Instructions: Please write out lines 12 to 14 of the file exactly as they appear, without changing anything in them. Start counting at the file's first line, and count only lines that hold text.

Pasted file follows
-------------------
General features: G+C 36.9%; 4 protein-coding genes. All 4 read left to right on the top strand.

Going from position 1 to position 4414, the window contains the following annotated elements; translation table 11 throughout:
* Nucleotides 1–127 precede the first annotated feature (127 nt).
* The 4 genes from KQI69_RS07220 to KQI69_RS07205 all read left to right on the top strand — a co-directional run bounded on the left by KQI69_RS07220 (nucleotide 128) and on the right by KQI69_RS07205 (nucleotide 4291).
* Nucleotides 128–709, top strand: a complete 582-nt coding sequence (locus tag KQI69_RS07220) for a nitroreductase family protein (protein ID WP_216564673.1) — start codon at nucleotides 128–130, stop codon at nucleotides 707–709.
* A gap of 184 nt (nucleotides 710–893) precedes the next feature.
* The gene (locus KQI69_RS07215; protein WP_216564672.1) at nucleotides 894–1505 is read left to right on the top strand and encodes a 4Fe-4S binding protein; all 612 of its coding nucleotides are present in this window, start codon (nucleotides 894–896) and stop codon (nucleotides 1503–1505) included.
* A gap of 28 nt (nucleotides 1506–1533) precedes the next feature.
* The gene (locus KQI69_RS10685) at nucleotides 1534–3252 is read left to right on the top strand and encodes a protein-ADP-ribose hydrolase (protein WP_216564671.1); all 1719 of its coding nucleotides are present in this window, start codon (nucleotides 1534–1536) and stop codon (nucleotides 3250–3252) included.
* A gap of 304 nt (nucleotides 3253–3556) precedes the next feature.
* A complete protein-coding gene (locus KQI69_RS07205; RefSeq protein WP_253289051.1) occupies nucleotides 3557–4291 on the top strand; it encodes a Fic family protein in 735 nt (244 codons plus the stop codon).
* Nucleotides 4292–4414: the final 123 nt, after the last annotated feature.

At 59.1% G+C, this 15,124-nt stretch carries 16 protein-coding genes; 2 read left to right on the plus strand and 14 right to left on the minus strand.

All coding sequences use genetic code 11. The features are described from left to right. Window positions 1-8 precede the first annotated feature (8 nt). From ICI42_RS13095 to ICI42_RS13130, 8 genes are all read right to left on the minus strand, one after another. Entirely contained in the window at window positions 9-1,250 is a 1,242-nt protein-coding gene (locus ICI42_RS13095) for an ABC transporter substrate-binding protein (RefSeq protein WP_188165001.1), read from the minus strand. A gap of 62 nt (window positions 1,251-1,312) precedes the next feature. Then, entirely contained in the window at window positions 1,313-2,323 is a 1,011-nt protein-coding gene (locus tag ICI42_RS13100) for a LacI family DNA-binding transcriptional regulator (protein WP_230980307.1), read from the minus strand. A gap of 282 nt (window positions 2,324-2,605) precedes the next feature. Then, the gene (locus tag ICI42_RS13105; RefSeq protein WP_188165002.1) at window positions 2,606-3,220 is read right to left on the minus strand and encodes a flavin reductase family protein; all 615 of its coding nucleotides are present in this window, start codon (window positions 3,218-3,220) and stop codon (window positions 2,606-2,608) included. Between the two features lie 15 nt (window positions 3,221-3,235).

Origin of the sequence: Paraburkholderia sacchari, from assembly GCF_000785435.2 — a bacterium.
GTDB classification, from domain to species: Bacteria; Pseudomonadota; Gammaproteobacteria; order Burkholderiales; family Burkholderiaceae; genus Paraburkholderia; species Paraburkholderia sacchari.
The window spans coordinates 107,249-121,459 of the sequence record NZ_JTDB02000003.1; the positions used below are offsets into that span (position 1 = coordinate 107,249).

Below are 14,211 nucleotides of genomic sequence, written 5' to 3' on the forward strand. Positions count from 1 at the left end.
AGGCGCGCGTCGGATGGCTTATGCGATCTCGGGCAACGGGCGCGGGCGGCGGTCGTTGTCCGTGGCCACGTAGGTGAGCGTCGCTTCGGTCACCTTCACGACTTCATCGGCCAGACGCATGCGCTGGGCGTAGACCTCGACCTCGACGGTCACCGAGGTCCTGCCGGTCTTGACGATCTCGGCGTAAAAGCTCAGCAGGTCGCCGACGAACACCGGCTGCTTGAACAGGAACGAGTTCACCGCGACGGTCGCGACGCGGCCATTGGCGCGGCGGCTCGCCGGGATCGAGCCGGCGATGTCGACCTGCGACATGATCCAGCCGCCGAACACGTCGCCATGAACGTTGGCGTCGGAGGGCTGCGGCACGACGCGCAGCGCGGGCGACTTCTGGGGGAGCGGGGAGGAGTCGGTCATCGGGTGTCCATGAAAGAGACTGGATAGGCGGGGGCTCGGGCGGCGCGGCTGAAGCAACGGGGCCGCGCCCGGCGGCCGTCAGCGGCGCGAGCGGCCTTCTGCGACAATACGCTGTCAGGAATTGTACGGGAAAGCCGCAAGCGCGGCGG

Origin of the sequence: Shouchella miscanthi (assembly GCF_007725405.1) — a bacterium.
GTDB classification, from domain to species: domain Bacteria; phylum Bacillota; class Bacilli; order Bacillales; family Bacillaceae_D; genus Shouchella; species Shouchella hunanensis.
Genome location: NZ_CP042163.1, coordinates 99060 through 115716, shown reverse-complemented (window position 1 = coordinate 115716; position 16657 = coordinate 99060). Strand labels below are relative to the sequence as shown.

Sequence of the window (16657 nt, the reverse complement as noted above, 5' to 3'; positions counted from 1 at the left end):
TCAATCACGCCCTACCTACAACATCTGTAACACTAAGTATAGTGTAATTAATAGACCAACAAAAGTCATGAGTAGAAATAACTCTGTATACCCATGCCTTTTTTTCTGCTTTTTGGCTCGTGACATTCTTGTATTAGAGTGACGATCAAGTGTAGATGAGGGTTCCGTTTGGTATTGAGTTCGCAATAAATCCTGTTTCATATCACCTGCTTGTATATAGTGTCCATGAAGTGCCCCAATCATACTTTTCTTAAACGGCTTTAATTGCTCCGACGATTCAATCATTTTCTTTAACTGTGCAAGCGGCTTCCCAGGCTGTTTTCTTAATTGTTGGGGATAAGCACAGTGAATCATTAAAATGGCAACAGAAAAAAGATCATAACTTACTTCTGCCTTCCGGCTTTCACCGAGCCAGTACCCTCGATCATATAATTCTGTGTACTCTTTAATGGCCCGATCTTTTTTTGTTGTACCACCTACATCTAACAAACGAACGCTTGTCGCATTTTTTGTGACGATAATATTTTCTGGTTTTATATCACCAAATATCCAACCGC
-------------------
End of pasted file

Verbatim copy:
* Nucleotides 4292–4414: the final 123 nt, after the last annotated feature.

At 59.1% G+C, this 15,124-nt stretch carries 16 protein-coding genes; 2 read left to right on the plus strand and 14 right to left on the minus strand.

All coding sequences use genetic code 11. The features are described from left to right. Window positions 1-8 precede the first annotated feature (8 nt). From ICI42_RS13095 to ICI42_RS13130, 8 genes are all read right to left on the minus strand, one after another. Entirely contained in the window at window positions 9-1,250 is a 1,242-nt protein-coding gene (locus ICI42_RS13095) for an ABC transporter substrate-binding protein (RefSeq protein WP_188165001.1), read from the minus strand. A gap of 62 nt (window positions 1,251-1,312) precedes the next feature. Then, entirely contained in the window at window positions 1,313-2,323 is a 1,011-nt protein-coding gene (locus tag ICI42_RS13100) for a LacI family DNA-binding transcriptional regulator (protein WP_230980307.1), read from the minus strand. A gap of 282 nt (window positions 2,324-2,605) precedes the next feature. Then, the gene (locus tag ICI42_RS13105; RefSeq protein WP_188165002.1) at window positions 2,606-3,220 is read right to left on the minus strand and encodes a flavin reductase family protein; all 615 of its coding nucleotides are present in this window, start codon (window positions 3,218-3,220) and stop codon (window positions 2,606-2,608) included. Between the two features lie 15 nt (window positions 3,221-3,235).